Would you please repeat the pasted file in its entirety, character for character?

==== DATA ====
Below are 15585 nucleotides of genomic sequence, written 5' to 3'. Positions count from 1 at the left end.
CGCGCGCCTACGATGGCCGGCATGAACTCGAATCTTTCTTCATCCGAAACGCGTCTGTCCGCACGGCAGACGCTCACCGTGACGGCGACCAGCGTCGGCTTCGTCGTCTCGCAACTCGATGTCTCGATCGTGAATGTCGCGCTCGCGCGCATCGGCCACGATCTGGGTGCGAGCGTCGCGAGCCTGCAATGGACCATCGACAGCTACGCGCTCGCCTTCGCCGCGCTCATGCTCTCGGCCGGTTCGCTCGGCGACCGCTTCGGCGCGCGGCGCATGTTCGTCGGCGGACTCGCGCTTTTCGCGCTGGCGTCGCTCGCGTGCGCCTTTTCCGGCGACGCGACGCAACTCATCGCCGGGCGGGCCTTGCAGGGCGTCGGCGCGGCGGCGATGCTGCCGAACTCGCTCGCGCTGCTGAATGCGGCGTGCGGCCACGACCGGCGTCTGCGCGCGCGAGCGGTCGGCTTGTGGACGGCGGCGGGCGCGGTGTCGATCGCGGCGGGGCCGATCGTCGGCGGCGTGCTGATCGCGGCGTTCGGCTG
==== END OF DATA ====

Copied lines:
Below are 15585 nucleotides of genomic sequence, written 5' to 3'. Positions count from 1 at the left end.
CGCGCGCCTACGATGGCCGGCATGAACTCGAATCTTTCTTCATCCGAAACGCGTCTGTCCGCACGGCAGACGCTCACCGTGACGGCGACCAGCGTCGGCTTCGTCGTCTCGCAACTCGATGTCTCGATCGTGAATGTCGCGCTCGCGCGCATCGGCCACGATCTGGGTGCGAGCGTCGCGAGCCTGCAATGGACCATCGACAGCTACGCGCTCGCCTTCGCCGCGCTCATGCTCTCGGCCGGTTCGCTCGGCGACCGCTTCGGCGCGCGGCGCATGTTCGTCGGCGGACTCGCGCTTTTCGCGCTGGCGTCGCTCGCGTGCGCCTTTTCCGGCGACGCGACGCAACTCATCGCCGGGCGGGCCTTGCAGGGCGTCGGCGCGGCGGCGATGCTGCCGAACTCGCTCGCGCTGCTGAATGCGGCGTGCGGCCACGACCGGCGTCTGCGCGCGCGAGCGGTCGGCTTGTGGACGGCGGCGGGCGCGGTGTCGATCGCGGCGGGGCCGATCGTCGGCGGCGTGCTGATCGCGGCGTTCGGCTG